Public Lecture Notes | Dr. Mahesh Rangarajan on “Nature in Balance? State, Society, and Ecology in Independent India”
January 23, 2023
The first NLSIU Public Lecture of 2023, titled “Nature in Balance? State, Society, and Ecology in Independent India,” was delivered on campus on January 12 by renowned environmental historian Dr. Mahesh Rangarajan. The session focused on how the interplay between living organisms and material society in India has been affected by the Indian state’s trajectory of economic growth and development.
Here are some of the key points put forth by Dr. Rangarajan during his lecture:
“A legacy of empire”
When India emerged from colonial rule, the state’s environmental legacy was that of empire, which viewed natural resources as wealth to be consolidated, guarded and exploited. Dr. Rangarajan highlighted the patterns of evolution in the Indian state and administrators’ thinking about the natural environment, while pointing out the roles played by imperialism, war and the impetus to develop strong industrial infrastructure. As the push to “industrialise or perish” (M Visvesvaraya) became stronger, capital accumulation began to take precedence in the state’s policies, leading to profound upheavals as a result of attempts to transform an agrarian economy to an industrial one at the expense of mass displacement and a permanent transformation of the landscape.
“India’s Faustian bargain”: The costs of development
The late 1960s were a time of global political and social upheaval. Meanwhile in India, a situation of acute food shortage had forced the state to seek food aid from the US. The immediate focus of the state to achieve food self-sufficiency took the form of the Green Revolution, which was aimed at enhancing the productivity of crops—which it achieved, but at immense ecological costs. Other environmental interventions between the 1960s and 1980s often struggled to balance competing concerns like economic imperatives, ecological stability and public welfare. For instance, the conservation impulses behind Project Tiger ended up displacing populations and disrupting livelihoods and traditional ways of living.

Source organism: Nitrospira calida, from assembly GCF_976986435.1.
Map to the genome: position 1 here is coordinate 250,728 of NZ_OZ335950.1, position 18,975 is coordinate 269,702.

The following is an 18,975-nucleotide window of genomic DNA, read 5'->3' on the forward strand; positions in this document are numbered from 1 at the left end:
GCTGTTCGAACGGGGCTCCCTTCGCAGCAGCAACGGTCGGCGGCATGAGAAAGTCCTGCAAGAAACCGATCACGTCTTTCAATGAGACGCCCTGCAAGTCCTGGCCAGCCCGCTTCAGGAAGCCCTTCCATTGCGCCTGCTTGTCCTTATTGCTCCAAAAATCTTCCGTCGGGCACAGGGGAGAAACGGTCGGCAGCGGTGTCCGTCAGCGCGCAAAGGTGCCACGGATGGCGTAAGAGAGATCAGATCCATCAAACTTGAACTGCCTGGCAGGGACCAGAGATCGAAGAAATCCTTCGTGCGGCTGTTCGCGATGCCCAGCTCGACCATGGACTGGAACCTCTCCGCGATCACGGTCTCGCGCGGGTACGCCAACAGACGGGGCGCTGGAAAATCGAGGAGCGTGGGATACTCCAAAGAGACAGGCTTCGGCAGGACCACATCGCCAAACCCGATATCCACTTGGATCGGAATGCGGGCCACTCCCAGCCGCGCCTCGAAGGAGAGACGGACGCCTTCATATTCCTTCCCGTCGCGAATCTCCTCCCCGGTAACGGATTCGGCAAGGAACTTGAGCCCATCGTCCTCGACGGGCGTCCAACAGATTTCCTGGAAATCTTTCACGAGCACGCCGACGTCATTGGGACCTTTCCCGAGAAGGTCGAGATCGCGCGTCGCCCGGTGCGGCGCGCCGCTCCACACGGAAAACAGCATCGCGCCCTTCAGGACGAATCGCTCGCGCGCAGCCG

The receding of the state
From the 1990s onwards, as enterprise shifted to the private sector and the state took a less active role as an economic entity, its environmental policies gained a little more coherence. However, they were still largely shaped by developmental goals, such as the development of urban agglomerations and the impetus of globalisation. Dr. Rangarajan identified three competing impulses in the Indian state’s environmental policy: development and capitalist accumulation, recognition of environmental impact, and the articulation of popular grievances and aspirations.
Dr. Rangarajan illustrated his lecture with a wide range of historical anecdotes and popular culture references—from Rudyard Kipling’s Jungle Book to songs by Mohammed Rafi. He brought the Indian state’s development policies and ecological legacy to life through references to Shankar’s Weekly cartoons, fascinating accounts of legislators switching sides to join black flag demonstrations against the construction of the Hirakud Dam, and the first-ever spraying of liquid DDT in what is now known as Delhi’s Central Vista.
“We need multiple histories of the Anthropocene”
The lecture concluded on a cautionary note, as Dr Rangarajan emphasised the challenges arising from the interactions between the biological and material world, and how these challenges necessarily multiply with a growing population. These interactions reflect complex relationships that have existed to keep such habitats livable for millennia, and any decisive state actions do necessarily have consequences for everyone.
Reflecting on the role played by landmark legislations like the Forest Act and the Wildlife Protection Act, Dr Rangarajan asked the audience to contemplate the “question of questions”: Given the pace of transformation and prioritisation of capital accumulation, to what extent can law help us develop an ethical framework for state, society and ecology? Before we can even begin to answer this, however, we need to reframe our relationship with the environment. “The notion of a living landscape has to be articulated in a different way—and not only in English.”